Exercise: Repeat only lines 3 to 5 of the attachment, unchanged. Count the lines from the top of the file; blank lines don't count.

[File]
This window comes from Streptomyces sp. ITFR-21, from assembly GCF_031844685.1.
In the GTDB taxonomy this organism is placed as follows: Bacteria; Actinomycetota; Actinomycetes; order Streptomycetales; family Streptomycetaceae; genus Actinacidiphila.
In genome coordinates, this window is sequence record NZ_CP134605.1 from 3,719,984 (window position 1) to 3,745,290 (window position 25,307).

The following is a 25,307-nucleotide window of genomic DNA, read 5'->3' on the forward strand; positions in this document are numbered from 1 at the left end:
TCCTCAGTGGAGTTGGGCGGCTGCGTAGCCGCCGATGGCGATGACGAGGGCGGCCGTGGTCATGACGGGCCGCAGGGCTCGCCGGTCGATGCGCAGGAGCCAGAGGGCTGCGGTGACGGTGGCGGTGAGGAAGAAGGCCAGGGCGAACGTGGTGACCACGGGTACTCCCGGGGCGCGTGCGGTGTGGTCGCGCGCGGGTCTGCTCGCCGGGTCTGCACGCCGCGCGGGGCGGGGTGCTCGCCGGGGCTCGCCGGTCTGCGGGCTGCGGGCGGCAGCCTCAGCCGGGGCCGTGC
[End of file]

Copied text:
In genome coordinates, this window is sequence record NZ_CP134605.1 from 3,719,984 (window position 1) to 3,745,290 (window position 25,307).

The following is a 25,307-nucleotide window of genomic DNA, read 5'->3' on the forward strand; positions in this document are numbered from 1 at the left end:
TCCTCAGTGGAGTTGGGCGGCTGCGTAGCCGCCGATGGCGATGACGAGGGCGGCCGTGGTCATGACGGGCCGCAGGGCTCGCCGGTCGATGCGCAGGAGCCAGAGGGCTGCGGTGACGGTGGCGGTGAGGAAGAAGGCCAGGGCGAACGTGGTGACCACGGGTACTCCCGGGGCGCGTGCGGTGTGGTCGCGCGCGGGTCTGCTCGCCGGGTCTGCACGCCGCGCGGGGCGGGGTGCTCGCCGGGGCTCGCCGGTCTGCGGGCTGCGGGCGGCAGCCTCAGCCGGGGCCGTGC